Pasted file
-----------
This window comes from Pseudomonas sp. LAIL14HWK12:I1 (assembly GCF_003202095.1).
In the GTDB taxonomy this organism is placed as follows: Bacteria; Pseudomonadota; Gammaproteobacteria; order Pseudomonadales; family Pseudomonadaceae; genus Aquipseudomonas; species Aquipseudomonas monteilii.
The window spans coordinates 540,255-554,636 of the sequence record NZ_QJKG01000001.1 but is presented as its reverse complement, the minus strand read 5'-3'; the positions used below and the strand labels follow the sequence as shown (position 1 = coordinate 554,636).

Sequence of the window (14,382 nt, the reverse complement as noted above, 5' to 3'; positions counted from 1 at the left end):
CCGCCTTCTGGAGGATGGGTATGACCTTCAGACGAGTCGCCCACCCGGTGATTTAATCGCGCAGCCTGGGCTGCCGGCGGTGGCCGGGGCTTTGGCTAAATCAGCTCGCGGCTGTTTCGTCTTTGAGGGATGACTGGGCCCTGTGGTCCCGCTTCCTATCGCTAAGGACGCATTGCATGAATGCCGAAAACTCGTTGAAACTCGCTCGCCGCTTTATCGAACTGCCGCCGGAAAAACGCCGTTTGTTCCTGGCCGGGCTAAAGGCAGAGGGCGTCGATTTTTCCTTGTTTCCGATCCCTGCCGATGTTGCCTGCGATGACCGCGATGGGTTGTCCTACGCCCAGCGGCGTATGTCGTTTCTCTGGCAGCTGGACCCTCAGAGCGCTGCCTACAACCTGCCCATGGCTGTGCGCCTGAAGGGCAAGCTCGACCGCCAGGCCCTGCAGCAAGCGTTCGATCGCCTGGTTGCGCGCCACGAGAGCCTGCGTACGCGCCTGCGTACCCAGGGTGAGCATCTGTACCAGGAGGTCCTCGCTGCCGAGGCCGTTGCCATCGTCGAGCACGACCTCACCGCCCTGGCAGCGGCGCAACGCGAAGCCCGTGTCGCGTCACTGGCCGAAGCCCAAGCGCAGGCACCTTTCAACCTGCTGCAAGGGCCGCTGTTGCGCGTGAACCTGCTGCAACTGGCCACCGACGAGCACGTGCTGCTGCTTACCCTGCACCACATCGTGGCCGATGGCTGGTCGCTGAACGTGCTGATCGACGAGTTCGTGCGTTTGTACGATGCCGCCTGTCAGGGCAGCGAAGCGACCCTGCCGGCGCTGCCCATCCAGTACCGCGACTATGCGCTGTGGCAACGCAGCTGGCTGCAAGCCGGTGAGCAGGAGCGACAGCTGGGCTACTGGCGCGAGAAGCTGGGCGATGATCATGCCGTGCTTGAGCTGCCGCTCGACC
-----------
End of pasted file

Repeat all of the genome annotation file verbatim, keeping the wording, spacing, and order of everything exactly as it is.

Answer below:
This window comes from Pseudomonas sp. LAIL14HWK12:I1 (assembly GCF_003202095.1).
In the GTDB taxonomy this organism is placed as follows: Bacteria; Pseudomonadota; Gammaproteobacteria; order Pseudomonadales; family Pseudomonadaceae; genus Aquipseudomonas; species Aquipseudomonas monteilii.
The window spans coordinates 540,255-554,636 of the sequence record NZ_QJKG01000001.1 but is presented as its reverse complement, the minus strand read 5'-3'; the positions used below and the strand labels follow the sequence as shown (position 1 = coordinate 554,636).

Sequence of the window (14,382 nt, the reverse complement as noted above, 5' to 3'; positions counted from 1 at the left end):
CCGCCTTCTGGAGGATGGGTATGACCTTCAGACGAGTCGCCCACCCGGTGATTTAATCGCGCAGCCTGGGCTGCCGGCGGTGGCCGGGGCTTTGGCTAAATCAGCTCGCGGCTGTTTCGTCTTTGAGGGATGACTGGGCCCTGTGGTCCCGCTTCCTATCGCTAAGGACGCATTGCATGAATGCCGAAAACTCGTTGAAACTCGCTCGCCGCTTTATCGAACTGCCGCCGGAAAAACGCCGTTTGTTCCTGGCCGGGCTAAAGGCAGAGGGCGTCGATTTTTCCTTGTTTCCGATCCCTGCCGATGTTGCCTGCGATGACCGCGATGGGTTGTCCTACGCCCAGCGGCGTATGTCGTTTCTCTGGCAGCTGGACCCTCAGAGCGCTGCCTACAACCTGCCCATGGCTGTGCGCCTGAAGGGCAAGCTCGACCGCCAGGCCCTGCAGCAAGCGTTCGATCGCCTGGTTGCGCGCCACGAGAGCCTGCGTACGCGCCTGCGTACCCAGGGTGAGCATCTGTACCAGGAGGTCCTCGCTGCCGAGGCCGTTGCCATCGTCGAGCACGACCTCACCGCCCTGGCAGCGGCGCAACGCGAAGCCCGTGTCGCGTCACTGGCCGAAGCCCAAGCGCAGGCACCTTTCAACCTGCTGCAAGGGCCGCTGTTGCGCGTGAACCTGCTGCAACTGGCCACCGACGAGCACGTGCTGCTGCTTACCCTGCACCACATCGTGGCCGATGGCTGGTCGCTGAACGTGCTGATCGACGAGTTCGTGCGTTTGTACGATGCCGCCTGTCAGGGCAGCGAAGCGACCCTGCCGGCGCTGCCCATCCAGTACCGCGACTATGCGCTGTGGCAACGCAGCTGGCTGCAAGCCGGTGAGCAGGAGCGACAGCTGGGCTACTGGCGCGAGAAGCTGGGCGATGATCATGCCGTGCTTGAGCTGCCGCTCGACC